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Lend your voice (and personal energy) to making the world a better place. Speak out about child abuse. Work on being a part of eradicating cancer. Help people who simply can’t help themselves.
Excluding politicians.


Ellen Fruchtman is the president of Fruchtman Marketing, a full-service agency specializing in the jewelry industry. Visit fruchtman.com.
for more information.

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SPONSORED VIDEO

Wilkerson Testimonials | MSG Jewelers

Wilkerson Takes the Worry Out of Closing

MSG Jewelers has always treated its customers like family. When owner Mike George decided to retire and close the doors of his St. Louis, Missouri jewelry store, he selected a company to manage his going-out-of-business sale that treats its customers like family, too. That’s why he chose Wilkerson. “Wilkerson was able to do all the things that we needed,” says George. In the end, the bittersweet store closing was so much easier with Wilkerson at the helm. From marketing to pricing to inventory, Wilkerson does it all. “It’s a package deal,” says George.

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Commentary: The Business

Ellen Fruchtman: Speak Out

Published

on

Just not about politics, or you run the risk of alienating customers


You work hard to build a business. So if you have strong feelings about a political view, should you stand behind your convictions?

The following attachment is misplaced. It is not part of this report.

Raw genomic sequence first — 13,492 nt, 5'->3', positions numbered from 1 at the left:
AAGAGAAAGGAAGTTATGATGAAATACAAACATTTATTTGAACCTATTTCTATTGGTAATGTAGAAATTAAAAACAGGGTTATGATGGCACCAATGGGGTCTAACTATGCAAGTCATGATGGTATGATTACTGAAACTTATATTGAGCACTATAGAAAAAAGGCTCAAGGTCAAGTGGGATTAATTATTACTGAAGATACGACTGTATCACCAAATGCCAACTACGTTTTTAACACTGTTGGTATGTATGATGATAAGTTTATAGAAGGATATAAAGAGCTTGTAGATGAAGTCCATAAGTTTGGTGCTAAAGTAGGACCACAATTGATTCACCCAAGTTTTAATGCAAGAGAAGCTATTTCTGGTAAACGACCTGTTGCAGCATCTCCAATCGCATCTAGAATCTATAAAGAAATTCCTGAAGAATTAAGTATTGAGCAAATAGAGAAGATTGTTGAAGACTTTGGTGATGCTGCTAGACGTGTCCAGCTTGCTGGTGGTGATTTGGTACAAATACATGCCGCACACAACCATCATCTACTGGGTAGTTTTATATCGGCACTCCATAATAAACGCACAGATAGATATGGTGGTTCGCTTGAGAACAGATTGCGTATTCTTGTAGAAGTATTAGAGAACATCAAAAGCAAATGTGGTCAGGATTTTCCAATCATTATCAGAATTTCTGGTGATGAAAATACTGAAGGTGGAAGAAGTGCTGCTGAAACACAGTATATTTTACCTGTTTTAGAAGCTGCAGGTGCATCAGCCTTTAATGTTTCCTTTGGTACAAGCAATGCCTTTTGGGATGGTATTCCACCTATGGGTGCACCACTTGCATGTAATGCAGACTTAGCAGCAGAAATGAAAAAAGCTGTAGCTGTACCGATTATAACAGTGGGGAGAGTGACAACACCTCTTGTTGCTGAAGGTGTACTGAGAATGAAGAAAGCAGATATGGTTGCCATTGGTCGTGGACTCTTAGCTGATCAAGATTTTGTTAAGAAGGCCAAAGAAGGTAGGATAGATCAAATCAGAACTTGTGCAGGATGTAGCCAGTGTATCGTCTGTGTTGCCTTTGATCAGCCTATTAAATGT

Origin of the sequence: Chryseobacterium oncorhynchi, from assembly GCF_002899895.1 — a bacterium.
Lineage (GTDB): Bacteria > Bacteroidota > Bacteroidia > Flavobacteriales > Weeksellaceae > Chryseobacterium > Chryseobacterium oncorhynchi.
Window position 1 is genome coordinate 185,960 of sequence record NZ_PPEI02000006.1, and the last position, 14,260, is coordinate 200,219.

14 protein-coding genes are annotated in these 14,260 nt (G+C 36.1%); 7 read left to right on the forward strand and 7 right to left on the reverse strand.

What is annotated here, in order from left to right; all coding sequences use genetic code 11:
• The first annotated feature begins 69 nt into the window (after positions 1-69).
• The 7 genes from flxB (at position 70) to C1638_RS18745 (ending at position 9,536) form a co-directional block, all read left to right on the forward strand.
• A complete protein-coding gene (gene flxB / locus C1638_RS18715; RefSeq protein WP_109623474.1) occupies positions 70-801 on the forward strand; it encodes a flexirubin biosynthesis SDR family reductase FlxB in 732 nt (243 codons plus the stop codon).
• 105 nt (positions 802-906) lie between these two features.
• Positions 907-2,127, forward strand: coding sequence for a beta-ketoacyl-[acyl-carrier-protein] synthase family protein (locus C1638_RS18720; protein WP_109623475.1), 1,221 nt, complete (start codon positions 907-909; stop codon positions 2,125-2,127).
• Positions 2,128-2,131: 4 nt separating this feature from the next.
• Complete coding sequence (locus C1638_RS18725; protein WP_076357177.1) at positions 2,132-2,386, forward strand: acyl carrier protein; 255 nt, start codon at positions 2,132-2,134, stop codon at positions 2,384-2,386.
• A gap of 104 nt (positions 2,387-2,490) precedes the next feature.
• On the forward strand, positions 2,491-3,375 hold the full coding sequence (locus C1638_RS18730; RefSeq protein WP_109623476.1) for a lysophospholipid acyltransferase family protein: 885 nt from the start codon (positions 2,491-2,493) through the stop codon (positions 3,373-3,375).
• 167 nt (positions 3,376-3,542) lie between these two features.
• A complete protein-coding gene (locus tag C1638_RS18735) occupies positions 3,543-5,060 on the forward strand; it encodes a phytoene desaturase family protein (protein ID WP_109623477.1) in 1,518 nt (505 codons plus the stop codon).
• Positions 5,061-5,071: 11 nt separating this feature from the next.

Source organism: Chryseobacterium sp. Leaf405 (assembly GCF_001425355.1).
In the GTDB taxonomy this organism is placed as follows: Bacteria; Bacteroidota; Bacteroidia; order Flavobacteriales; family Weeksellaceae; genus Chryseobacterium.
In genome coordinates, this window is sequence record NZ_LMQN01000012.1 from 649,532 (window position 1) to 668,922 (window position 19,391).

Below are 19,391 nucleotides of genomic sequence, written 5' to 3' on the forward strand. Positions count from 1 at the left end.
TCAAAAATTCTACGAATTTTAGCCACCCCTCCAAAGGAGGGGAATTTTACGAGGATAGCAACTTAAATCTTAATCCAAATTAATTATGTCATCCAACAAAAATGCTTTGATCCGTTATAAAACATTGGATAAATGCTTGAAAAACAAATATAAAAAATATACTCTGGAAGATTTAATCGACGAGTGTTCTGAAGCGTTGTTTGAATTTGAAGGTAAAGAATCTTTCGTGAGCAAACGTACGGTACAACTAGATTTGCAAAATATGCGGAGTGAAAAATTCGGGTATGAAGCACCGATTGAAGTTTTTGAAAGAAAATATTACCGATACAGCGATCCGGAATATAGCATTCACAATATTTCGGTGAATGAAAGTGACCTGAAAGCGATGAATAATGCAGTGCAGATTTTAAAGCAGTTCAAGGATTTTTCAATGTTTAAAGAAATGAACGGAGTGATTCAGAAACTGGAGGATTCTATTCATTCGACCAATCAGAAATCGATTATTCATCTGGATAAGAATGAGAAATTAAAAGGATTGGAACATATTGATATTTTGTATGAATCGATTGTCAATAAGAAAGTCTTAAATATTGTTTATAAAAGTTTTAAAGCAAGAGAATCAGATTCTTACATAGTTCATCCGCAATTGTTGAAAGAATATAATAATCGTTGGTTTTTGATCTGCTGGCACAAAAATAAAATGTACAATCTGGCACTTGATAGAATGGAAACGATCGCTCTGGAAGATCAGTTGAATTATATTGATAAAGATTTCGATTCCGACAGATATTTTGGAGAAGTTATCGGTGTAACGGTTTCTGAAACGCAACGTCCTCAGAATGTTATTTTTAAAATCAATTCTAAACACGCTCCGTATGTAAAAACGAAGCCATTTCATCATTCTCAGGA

If you’re passionate about something fairly political, you may feel you’re compromising your integrity by not speaking your mind. On the other hand, are you being insensitive to the other viewpoint?

Advertisement

As I troll the Facebook pages of many very smart people in the industry, I am struck by how many feel the need to air their political views. It can come with a hefty negative price tag. When all is said and done, do you really feel it has a place in your business?

Personally, I’d err on the side of least resistance — and I’m a political junkie. It wasn’t that many years ago this firm was knee-deep in local and regional politics. We ran mayoral campaigns, congressional campaigns and everything in between. We did it for Republicans and Democrats. Honestly, both parties knew we weren’t affiliated with either. Some candidates weren’t happy about it. But somehow they got over it, because they wanted to win. It was our prerogative to turn down someone we simply didn’t want to work with. But we’re in a service business. We don’t deal with the general public.


“If someone asks, I would never lie about my personal opinion. Still, I would never recommend anyone in retail put campaign signs on their property.”